Friess, who just finished up at Politico last week as a tech reporter, wrote a counter piece to NYT columnist Ross Douthat, who declared that in order for WaPo to succeed Politico has to fail. Friess took issue, saying there is a place for Politico‘s niche reporting and WaPo must find its own way, irregardless of Politico‘s success. His point: WaPo can’t be Politico and shouldn’t try as they’re meant to serve a broader audience. He wrote, “The Post’s mission and mandate is to serve an entire and diverse community; Politico’s is to serve a homogenous and specialized one.”
The line that offended reporters such as Politico‘s Maggie Haberman and Ken Vogel? “Ross Douthat of The New York Times kicked this parlor game into high gear on Sunday by declaring the Post’s fatal sin as an alleged failure to fully embrace the internet and deploy the sort of kinetic, report-every-bowel-movement coverage of official Washington that has turned Politico into a juggernaut,” wrote Friess. He also wrote that Politico wasn’t profitable until a few years ago when they launched Politico Pro, calling other parts of the publication the “dessert” that created the brand while Politico Pro is the vegetables that feed their bottom line. He also revealed other vanilla details about Politico newsroom parlance, but nothing all that harsh.
Still, after getting flack about his story, Friess took to Twitter: “Amused that ex-colleagues see @BuzzFeed piece as insult. It’s in no way critical of @politico.” Haberman retweeted that with, “Seriously??” Vogel also retweeted, adding, “report-every-bowel-movment.”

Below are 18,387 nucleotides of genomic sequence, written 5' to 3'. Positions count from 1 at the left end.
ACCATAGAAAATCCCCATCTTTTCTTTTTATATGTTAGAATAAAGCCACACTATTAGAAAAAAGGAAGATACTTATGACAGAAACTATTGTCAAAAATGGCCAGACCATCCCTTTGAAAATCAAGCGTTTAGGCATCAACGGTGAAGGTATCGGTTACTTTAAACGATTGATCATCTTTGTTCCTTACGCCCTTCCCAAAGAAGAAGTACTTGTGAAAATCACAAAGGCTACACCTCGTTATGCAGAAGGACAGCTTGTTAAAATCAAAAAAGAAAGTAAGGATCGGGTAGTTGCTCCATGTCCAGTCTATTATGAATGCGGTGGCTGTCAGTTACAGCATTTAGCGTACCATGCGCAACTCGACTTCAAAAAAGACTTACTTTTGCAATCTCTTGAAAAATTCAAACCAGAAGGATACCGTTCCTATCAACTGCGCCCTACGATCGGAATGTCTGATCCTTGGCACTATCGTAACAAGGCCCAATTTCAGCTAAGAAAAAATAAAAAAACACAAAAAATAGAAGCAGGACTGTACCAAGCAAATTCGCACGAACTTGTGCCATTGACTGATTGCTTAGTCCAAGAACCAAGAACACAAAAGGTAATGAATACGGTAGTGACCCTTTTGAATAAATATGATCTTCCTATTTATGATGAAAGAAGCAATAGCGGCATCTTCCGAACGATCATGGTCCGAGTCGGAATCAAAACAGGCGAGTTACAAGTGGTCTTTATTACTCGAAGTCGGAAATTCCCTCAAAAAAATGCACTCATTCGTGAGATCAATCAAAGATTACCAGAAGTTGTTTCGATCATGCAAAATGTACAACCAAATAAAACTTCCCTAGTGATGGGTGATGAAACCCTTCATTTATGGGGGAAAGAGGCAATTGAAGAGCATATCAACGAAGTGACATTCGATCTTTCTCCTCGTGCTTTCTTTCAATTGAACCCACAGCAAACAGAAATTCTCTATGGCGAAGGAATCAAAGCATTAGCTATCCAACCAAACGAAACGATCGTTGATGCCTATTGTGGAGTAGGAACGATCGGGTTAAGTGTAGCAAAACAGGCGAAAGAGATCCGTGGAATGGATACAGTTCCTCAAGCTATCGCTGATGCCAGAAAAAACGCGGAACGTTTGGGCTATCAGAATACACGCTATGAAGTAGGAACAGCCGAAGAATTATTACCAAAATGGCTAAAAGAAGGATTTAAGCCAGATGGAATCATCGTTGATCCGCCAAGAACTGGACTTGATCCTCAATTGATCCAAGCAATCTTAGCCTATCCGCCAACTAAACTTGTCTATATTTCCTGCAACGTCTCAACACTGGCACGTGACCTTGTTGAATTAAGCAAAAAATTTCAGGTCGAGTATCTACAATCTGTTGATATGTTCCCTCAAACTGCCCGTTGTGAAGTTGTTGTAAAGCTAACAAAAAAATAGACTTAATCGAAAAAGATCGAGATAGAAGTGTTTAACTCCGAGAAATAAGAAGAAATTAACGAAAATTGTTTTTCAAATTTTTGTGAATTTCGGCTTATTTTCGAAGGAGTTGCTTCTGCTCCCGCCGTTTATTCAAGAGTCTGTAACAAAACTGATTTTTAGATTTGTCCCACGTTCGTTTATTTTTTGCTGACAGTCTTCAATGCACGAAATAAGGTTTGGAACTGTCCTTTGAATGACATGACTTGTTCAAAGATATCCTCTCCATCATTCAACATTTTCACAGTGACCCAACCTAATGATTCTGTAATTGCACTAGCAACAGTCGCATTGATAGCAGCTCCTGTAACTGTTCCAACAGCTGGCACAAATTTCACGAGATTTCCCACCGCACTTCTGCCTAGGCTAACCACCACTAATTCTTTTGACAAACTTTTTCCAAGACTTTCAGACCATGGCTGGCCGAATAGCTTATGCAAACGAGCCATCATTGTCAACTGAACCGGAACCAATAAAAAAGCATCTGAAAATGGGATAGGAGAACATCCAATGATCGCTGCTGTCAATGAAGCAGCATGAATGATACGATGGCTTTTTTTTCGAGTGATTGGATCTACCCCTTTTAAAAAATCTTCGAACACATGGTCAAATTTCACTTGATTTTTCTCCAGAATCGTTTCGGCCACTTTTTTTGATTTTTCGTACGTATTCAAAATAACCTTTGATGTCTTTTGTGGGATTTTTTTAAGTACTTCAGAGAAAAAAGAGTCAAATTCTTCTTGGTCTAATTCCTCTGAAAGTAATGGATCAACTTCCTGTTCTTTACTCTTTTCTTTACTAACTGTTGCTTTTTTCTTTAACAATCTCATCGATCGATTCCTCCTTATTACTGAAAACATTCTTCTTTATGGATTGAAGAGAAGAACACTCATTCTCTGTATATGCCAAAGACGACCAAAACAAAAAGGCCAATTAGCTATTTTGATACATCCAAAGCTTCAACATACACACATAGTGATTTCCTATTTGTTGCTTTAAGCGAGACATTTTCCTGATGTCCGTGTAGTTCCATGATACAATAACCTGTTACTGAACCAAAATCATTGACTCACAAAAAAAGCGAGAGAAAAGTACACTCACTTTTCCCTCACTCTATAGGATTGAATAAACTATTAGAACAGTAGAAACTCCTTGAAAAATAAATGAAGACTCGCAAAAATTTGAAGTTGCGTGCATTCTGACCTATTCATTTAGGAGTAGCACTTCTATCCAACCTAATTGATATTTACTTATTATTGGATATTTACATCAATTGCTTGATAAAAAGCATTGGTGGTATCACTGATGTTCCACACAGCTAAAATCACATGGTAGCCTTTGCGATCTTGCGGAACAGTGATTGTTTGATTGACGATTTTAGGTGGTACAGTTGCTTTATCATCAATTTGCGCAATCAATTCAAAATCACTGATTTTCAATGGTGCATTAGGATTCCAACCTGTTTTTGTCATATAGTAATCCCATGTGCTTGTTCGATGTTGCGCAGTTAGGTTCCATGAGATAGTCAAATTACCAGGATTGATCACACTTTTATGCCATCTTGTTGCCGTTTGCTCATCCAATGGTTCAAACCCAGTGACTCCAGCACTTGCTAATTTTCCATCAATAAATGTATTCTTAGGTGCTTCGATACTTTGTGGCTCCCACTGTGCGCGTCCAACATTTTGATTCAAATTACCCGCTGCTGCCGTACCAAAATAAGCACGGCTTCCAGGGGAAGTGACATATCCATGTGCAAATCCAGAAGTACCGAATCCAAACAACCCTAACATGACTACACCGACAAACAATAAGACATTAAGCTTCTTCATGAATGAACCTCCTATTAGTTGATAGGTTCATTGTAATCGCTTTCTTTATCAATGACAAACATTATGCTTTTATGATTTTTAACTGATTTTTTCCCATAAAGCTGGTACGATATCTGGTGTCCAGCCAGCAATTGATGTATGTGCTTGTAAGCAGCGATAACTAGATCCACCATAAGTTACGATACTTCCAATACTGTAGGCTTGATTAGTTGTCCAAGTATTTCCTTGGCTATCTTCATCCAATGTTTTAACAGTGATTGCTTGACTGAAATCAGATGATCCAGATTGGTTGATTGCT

VOGEL: “Comparing our journalism to covering ‘bowel movements’ isn’t criticism? Fine to criticize, of course, but own it when you do.”
FRIESS: “Ask any journalist in Las Vegas who followed my blog if I’m shy about owning my own criticism. There’s none in that piece. …That’s colorful writing, not criticism. I’m repeatedly admiring & complimentary of @politico. It’s just different than a newspapr. … Believe me. When I do, I will. But obsessing on a phrase at the expense of an entire piece is… well… very Politico of you.”
VOGEL: “Which is not criticism either, right?”
FRIESS: “Naw. That’s just trolling. You need to brush up on your lingo.”
VOGEL: “Thanks for your advice and insight.”
Indeed there were compliments for his old employer in his piece. For instance, “Politico is a niche publication that does a terrific job focusing on a topic of great and growing interest. But it does not pretend to want to cover all of the myriad and important topics that a general-service newspaper does, nor should it.”
Friess directly disputes Douthat’s premise that WaPo wins if Politico loses, writing, “But we already have a Politico, and it’s a good thing. If the Post becomes Politico, we all lose.”
Asked for comment on the matter, Friess told FishbowlDC…“I have the deepest respect for Politico and understand fully the niche it fills. Anyone who missed the repeated points in the Buzzfeed piece at which I say precisely that is encouraged to try reading the entire story, not just the headline or the first few paragraphs,” said Friess. “People in the media business, in particular, need to keep things in context and perspective — that’s our jobs, after all. Obviously I didn’t want to work there full-time anymore, so I left. But just because it wasn’t for me doesn’t mean I don’t understand or appreciate its many virtues and contributions.”
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